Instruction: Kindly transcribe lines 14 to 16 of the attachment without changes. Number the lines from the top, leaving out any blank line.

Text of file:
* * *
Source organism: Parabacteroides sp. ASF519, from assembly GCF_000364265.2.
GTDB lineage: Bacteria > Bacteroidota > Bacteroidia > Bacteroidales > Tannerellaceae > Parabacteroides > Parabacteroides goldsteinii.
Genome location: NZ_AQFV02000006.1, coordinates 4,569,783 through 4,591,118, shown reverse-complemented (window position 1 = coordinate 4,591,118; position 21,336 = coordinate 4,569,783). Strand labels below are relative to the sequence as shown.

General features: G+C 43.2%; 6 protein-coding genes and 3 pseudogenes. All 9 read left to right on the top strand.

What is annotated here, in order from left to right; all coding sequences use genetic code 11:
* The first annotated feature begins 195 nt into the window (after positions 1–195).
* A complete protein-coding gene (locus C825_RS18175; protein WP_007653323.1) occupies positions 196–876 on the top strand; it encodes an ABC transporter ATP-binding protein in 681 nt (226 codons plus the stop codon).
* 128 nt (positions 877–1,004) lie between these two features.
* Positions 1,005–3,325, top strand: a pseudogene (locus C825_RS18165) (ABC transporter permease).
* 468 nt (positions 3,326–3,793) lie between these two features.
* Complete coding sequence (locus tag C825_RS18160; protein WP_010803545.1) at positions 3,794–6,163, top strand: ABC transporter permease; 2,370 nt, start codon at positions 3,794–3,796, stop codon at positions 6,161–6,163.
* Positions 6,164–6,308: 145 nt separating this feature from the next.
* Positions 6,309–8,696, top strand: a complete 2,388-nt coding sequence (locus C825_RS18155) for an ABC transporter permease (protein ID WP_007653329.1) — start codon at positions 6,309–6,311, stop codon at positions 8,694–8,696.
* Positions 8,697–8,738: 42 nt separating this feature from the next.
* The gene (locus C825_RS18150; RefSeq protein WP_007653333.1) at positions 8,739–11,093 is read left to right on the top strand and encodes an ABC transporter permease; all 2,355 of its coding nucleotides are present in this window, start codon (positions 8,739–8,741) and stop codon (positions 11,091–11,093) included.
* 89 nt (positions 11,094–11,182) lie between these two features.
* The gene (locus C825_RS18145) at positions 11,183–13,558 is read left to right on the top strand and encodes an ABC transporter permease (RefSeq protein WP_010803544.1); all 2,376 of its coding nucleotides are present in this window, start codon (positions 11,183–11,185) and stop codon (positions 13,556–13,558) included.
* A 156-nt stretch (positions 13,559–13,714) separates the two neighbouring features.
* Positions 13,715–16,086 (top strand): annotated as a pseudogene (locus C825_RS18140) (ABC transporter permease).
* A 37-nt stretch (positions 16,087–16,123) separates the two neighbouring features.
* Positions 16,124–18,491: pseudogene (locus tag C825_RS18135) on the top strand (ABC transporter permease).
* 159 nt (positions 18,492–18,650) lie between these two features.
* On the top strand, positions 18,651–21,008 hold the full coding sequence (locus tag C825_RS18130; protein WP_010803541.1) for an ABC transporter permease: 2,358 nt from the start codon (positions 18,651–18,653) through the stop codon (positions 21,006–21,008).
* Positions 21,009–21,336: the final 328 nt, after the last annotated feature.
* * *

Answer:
* Positions 8,697–8,738: 42 nt separating this feature from the next.
* The gene (locus C825_RS18150; RefSeq protein WP_007653333.1) at positions 8,739–11,093 is read left to right on the top strand and encodes an ABC transporter permease; all 2,355 of its coding nucleotides are present in this window, start codon (positions 8,739–8,741) and stop codon (positions 11,091–11,093) included.
* 89 nt (positions 11,094–11,182) lie between these two features.